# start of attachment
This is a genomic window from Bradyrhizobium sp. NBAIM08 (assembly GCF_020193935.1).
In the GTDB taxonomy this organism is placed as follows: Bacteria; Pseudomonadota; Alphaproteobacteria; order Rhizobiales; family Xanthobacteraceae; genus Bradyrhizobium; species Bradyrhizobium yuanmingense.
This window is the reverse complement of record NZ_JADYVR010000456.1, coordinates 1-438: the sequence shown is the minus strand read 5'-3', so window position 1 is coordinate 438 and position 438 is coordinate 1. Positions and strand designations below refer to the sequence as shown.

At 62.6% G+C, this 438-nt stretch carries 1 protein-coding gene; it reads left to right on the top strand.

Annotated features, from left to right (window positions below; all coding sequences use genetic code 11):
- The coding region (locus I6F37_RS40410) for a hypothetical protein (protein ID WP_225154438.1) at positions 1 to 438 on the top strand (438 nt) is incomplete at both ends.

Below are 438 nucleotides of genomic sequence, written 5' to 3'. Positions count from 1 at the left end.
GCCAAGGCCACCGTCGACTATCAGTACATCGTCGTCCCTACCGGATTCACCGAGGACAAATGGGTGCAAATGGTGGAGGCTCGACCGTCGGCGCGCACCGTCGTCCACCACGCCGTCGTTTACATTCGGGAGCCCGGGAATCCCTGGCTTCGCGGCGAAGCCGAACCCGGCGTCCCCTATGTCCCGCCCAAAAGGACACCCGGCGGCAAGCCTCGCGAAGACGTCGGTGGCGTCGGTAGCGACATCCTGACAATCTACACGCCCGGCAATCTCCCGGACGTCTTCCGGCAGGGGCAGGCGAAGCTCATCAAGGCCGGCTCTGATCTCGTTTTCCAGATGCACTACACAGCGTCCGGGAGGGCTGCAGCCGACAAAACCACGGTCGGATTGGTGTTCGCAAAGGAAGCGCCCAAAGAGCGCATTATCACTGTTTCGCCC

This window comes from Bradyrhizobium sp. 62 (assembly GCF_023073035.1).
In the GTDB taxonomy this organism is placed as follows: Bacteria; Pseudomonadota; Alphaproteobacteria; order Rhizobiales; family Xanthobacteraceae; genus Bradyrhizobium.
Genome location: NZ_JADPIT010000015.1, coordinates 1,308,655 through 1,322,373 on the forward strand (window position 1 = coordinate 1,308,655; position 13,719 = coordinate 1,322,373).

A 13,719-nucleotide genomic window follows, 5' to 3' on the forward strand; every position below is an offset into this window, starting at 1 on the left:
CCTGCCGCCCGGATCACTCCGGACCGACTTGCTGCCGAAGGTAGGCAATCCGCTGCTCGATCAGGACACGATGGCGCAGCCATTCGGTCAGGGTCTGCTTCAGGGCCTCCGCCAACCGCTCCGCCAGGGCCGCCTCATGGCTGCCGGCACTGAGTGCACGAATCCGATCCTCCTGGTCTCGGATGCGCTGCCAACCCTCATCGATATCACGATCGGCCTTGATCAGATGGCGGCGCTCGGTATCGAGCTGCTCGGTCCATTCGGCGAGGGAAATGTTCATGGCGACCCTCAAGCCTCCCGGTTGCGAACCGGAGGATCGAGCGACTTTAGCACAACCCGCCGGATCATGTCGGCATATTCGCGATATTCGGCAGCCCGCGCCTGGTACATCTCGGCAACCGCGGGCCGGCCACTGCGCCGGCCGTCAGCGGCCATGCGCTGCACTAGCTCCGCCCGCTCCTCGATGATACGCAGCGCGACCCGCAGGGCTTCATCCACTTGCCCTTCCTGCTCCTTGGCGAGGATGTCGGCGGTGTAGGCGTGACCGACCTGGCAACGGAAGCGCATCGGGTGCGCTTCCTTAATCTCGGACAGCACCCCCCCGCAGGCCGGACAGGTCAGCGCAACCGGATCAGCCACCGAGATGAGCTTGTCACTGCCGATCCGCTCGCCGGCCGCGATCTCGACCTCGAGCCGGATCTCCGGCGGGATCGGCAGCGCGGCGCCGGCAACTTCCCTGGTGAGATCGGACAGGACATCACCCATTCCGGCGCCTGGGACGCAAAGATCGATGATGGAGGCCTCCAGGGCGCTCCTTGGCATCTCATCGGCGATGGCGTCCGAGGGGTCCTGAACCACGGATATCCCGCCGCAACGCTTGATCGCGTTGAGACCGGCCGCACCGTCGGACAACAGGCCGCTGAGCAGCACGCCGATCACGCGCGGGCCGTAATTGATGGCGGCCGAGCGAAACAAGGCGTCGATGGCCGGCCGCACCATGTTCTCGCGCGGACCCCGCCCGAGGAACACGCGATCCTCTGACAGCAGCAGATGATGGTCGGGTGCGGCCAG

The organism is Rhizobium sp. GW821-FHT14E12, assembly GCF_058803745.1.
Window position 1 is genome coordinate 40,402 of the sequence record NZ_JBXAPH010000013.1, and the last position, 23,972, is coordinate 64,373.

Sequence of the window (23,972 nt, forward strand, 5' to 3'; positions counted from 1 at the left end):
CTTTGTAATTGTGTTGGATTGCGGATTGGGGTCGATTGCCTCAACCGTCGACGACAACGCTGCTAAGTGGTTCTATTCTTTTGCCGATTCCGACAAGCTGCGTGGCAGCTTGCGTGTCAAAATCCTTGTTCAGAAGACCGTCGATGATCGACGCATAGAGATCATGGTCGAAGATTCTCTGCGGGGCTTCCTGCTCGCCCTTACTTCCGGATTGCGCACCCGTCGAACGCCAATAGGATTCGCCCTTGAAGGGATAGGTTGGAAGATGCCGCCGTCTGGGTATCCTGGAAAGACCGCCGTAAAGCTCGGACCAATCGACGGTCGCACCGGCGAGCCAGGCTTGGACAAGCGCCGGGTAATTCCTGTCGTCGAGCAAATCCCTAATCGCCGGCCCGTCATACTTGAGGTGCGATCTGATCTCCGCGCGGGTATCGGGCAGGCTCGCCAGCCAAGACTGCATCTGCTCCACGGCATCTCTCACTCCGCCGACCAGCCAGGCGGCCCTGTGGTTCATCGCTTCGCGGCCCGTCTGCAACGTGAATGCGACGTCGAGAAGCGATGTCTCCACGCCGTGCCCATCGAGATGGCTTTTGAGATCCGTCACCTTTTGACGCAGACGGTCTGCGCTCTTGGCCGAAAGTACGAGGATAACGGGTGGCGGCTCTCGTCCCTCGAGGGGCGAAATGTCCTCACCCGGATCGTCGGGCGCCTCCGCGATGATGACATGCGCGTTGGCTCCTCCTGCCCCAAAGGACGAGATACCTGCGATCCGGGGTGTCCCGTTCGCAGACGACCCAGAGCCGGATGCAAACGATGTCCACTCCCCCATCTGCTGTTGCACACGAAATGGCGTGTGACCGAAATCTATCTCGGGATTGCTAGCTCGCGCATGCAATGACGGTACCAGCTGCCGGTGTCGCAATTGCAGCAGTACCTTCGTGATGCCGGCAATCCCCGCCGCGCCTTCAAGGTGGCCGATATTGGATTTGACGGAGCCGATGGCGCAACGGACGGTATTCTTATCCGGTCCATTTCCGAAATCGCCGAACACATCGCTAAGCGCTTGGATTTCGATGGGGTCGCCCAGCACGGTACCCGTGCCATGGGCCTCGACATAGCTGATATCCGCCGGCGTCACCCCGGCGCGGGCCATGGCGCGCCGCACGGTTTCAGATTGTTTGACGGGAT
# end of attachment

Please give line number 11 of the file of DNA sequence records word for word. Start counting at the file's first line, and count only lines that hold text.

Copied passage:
Genome location: NZ_JADPIT010000015.1, coordinates 1,308,655 through 1,322,373 on the forward strand (window position 1 = coordinate 1,308,655; position 13,719 = coordinate 1,322,373).